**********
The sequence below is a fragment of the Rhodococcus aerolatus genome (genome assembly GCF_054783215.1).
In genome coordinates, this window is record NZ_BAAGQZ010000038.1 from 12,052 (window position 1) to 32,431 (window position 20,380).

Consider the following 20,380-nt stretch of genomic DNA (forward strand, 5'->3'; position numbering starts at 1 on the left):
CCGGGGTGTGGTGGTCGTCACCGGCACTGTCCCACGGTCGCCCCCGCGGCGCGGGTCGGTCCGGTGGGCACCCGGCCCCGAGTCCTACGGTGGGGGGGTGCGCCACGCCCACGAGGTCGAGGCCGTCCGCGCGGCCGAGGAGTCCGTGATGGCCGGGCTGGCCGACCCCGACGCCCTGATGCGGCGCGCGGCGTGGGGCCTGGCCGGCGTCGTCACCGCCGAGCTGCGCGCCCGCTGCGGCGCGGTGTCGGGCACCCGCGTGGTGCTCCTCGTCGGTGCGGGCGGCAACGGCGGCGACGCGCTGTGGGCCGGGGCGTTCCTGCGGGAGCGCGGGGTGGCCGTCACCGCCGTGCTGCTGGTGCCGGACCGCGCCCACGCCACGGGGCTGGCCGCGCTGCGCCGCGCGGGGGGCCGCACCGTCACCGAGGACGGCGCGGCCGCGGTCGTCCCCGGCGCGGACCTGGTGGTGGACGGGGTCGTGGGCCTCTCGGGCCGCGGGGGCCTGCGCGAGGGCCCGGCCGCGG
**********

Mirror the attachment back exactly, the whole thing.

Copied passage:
The sequence below is a fragment of the Rhodococcus aerolatus genome (genome assembly GCF_054783215.1).
In genome coordinates, this window is record NZ_BAAGQZ010000038.1 from 12,052 (window position 1) to 32,431 (window position 20,380).

Consider the following 20,380-nt stretch of genomic DNA (forward strand, 5'->3'; position numbering starts at 1 on the left):
CCGGGGTGTGGTGGTCGTCACCGGCACTGTCCCACGGTCGCCCCCGCGGCGCGGGTCGGTCCGGTGGGCACCCGGCCCCGAGTCCTACGGTGGGGGGGTGCGCCACGCCCACGAGGTCGAGGCCGTCCGCGCGGCCGAGGAGTCCGTGATGGCCGGGCTGGCCGACCCCGACGCCCTGATGCGGCGCGCGGCGTGGGGCCTGGCCGGCGTCGTCACCGCCGAGCTGCGCGCCCGCTGCGGCGCGGTGTCGGGCACCCGCGTGGTGCTCCTCGTCGGTGCGGGCGGCAACGGCGGCGACGCGCTGTGGGCCGGGGCGTTCCTGCGGGAGCGCGGGGTGGCCGTCACCGCCGTGCTGCTGGTGCCGGACCGCGCCCACGCCACGGGGCTGGCCGCGCTGCGCCGCGCGGGGGGCCGCACCGTCACCGAGGACGGCGCGGCCGCGGTCGTCCCCGGCGCGGACCTGGTGGTGGACGGGGTCGTGGGCCTCTCGGGCCGCGGGGGCCTGCGCGAGGGCCCGGCCGCGG